After waiting for what seemed like an eternity (really only 30 minutes) and after a potty break where there was no toilet paper, we moved to the starting corral with the 4:30 pacer. G and I got the ultimate complement moments later when Sarah (in the blue shirt below) asked us if we went to school in Richmond. We laughed and informed her that, "No, we lived her with our husbands and three children, each." Her jaw dropped. It was classic and totally made my day!

The first few miles were a blur. We joked (probably out of nervousness) and talked to the other runners in the pace group. We were having fun. Just like I had hoped. Things turned for me around mile six. My ankle was starting to act up, so I tried to slow the pace. G noticed. I told her to run her race, not thinking that I might not be able to keep up.

At mile seven, we saw Rach and S and picked up Em. Totally a spirit booster. The next six miles were the worst for me. I was getting mentally defeated. It was so early in the race, my foot was killing me and I knew I was in trouble. I decided that I needed to take it easy and just finish. It was at that point I started walking the first two tenths of every mile. Sure, it slowed me down, but it gave my foot enough recovery to run the next eight tenths and to make it through the whole race. Em kept me going, as did some friends that I saw around mile 11.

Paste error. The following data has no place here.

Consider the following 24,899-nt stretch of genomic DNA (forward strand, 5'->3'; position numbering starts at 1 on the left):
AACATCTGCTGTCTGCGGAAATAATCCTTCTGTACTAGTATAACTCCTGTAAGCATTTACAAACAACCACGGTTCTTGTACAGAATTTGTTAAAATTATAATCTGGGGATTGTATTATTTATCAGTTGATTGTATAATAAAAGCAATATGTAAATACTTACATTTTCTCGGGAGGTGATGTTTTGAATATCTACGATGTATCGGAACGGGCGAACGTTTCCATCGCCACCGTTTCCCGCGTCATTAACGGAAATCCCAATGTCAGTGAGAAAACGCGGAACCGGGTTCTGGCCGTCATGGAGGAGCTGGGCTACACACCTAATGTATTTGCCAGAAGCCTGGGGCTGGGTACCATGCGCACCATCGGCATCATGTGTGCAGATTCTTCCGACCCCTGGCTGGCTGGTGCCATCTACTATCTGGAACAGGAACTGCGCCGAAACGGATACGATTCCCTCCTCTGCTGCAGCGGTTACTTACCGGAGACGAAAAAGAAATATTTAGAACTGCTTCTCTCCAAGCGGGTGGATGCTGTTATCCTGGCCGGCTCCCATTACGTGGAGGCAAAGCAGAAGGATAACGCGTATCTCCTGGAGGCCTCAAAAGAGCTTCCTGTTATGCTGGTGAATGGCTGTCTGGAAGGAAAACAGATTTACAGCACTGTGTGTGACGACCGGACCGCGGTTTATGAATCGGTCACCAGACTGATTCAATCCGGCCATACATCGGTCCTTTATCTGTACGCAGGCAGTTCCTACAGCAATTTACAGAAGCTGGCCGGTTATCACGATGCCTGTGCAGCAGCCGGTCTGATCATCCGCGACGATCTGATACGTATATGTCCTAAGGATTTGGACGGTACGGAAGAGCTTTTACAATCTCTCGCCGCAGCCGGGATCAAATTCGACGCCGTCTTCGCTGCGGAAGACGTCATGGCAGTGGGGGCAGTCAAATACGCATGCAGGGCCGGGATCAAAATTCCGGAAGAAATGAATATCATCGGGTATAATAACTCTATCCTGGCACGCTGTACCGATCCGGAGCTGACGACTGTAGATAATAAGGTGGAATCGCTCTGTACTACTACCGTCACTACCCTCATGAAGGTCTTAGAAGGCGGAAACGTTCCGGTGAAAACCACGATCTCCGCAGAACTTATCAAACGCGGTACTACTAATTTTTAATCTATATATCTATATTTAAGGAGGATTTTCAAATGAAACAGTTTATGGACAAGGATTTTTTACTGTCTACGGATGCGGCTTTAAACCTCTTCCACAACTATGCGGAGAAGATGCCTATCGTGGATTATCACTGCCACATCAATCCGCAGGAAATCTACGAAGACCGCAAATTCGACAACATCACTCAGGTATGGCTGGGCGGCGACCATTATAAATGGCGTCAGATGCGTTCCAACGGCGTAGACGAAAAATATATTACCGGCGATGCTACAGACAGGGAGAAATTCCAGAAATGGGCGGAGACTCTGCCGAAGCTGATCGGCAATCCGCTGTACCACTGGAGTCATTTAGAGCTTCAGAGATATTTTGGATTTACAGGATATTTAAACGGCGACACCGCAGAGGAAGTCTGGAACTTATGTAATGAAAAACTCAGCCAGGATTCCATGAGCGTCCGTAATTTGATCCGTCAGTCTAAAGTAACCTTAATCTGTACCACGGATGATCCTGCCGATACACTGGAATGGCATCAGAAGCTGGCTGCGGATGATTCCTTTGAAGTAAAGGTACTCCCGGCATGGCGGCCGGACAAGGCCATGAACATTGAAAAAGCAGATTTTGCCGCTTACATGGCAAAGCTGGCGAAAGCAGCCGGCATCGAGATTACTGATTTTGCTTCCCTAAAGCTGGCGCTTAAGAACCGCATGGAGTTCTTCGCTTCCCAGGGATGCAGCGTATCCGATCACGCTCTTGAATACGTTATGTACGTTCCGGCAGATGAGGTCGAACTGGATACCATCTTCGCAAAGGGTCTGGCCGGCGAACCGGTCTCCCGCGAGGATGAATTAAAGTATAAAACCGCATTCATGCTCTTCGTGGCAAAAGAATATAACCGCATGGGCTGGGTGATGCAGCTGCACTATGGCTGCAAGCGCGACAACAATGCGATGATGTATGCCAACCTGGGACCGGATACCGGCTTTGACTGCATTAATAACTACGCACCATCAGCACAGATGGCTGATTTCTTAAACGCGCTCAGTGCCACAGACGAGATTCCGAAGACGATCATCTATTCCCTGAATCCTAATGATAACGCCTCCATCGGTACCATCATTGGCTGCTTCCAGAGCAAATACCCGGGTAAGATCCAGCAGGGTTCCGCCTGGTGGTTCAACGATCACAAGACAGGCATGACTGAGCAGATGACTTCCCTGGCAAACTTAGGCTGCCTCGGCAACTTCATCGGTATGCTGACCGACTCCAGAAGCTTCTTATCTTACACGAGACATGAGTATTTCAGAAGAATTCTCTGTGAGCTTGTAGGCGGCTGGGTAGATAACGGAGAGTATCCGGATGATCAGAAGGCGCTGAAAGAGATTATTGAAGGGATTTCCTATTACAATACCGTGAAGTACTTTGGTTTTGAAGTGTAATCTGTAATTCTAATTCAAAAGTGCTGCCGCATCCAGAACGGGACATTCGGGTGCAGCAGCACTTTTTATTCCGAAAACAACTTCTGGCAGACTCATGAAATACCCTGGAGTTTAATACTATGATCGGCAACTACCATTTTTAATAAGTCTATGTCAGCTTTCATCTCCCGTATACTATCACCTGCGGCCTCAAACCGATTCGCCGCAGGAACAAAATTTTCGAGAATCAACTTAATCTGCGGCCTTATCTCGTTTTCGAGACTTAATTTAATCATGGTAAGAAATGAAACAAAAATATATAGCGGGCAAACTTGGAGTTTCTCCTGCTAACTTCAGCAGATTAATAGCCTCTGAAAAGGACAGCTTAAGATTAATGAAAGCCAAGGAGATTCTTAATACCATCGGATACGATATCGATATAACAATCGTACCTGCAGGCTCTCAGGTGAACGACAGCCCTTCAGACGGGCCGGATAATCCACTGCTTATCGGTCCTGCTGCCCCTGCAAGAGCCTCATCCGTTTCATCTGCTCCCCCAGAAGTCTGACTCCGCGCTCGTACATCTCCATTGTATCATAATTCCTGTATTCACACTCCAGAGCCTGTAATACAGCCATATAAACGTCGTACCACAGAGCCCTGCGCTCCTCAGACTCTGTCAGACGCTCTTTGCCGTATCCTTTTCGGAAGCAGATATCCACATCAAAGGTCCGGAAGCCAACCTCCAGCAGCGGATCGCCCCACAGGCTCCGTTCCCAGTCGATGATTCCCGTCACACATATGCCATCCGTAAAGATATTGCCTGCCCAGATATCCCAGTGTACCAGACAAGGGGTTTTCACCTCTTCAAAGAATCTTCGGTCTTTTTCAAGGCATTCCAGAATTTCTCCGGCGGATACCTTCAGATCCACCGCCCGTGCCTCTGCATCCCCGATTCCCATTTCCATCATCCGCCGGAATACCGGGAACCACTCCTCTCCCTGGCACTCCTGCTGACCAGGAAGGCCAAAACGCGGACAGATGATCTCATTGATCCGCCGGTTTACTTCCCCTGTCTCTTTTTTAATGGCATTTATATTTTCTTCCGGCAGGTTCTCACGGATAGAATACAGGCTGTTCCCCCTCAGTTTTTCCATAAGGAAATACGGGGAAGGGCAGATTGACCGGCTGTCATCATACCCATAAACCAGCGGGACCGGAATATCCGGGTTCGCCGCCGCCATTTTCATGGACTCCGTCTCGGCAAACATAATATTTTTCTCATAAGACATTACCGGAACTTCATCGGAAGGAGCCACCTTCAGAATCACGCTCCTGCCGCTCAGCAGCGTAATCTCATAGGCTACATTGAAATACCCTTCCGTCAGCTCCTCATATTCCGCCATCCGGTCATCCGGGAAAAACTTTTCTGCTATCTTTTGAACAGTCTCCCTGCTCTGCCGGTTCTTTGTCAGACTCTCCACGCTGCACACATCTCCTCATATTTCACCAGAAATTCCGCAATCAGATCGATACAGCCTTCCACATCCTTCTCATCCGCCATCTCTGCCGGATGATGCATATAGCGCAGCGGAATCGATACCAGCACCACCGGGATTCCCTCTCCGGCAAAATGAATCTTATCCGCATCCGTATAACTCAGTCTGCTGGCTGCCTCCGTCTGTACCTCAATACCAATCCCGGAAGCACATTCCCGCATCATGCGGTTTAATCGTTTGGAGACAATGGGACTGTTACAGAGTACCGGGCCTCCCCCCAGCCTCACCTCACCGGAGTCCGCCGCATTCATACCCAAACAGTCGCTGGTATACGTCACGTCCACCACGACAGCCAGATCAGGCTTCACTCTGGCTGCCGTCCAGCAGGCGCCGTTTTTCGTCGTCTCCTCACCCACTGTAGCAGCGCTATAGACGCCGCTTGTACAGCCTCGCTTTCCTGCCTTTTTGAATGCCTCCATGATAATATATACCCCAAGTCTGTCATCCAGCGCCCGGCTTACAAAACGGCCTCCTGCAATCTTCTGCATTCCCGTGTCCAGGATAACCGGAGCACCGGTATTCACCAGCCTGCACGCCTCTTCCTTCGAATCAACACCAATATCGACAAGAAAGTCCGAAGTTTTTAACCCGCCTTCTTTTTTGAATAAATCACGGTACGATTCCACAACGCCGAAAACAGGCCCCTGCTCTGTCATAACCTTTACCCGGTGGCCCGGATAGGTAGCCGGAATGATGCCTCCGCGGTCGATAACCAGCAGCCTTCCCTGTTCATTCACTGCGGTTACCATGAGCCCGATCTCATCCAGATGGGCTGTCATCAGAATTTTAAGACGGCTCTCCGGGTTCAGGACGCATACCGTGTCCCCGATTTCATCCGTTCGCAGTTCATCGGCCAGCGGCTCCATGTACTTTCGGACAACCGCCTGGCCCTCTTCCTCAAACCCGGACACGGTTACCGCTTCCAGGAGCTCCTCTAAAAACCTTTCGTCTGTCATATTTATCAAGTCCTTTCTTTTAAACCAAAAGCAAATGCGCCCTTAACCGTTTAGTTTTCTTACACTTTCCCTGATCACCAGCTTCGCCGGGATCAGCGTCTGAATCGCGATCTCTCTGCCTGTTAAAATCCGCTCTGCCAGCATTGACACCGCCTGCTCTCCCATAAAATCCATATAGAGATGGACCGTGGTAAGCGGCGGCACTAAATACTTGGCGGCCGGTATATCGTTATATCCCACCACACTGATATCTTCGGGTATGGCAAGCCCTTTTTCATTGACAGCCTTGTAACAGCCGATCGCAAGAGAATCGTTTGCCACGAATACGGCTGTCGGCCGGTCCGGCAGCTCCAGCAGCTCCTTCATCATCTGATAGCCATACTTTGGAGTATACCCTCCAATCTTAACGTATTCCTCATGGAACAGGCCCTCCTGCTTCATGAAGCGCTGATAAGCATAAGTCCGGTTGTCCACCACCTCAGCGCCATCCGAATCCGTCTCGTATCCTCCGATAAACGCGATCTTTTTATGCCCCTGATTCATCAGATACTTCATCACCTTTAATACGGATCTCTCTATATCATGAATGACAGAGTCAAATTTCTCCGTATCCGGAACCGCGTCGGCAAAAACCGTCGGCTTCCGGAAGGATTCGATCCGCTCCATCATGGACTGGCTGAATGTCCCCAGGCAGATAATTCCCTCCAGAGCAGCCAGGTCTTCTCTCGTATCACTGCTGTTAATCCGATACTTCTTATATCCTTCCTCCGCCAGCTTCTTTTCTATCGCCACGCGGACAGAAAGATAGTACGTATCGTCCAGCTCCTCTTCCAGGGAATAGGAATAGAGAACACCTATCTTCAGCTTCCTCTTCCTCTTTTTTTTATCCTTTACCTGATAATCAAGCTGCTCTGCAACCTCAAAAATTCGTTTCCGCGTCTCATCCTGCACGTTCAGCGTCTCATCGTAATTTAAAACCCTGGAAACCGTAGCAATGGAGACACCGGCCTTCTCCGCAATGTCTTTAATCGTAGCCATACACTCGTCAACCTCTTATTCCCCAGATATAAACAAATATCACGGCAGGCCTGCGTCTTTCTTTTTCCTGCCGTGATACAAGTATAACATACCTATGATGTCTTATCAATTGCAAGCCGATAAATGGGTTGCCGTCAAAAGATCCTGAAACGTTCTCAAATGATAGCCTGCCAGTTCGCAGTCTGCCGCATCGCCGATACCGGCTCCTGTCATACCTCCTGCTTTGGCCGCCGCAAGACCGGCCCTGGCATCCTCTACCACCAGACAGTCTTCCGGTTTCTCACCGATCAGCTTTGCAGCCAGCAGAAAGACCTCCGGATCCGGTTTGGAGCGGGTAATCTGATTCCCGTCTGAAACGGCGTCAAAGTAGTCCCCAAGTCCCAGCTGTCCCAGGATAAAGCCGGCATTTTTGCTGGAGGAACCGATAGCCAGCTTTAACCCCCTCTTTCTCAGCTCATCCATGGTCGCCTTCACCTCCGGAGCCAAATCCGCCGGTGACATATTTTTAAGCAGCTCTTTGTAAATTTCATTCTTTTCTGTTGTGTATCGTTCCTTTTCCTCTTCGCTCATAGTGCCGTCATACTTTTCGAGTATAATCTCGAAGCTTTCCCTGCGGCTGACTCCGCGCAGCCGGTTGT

The second party zone was around mile 13. I dropped off Em and saw S who told me that G was about 4 minutes ahead of me (she was really 8). I knew that there was no way I was going to catch her and that the next 13 miles were tough by myself. But do you know what kept me going through the pain and doubt? MY PINK SOCKS! Everyone I passed yelled for them and all those comments kept me moving and pushed me further.

I saw more familiar faces around mile 16.5. Dizzle's BFF and her mom were waiting with water and powerade. Just seeing them was enough to boost me. I ran into another friend just after mile 17, she ran with me shortly and cheered me up!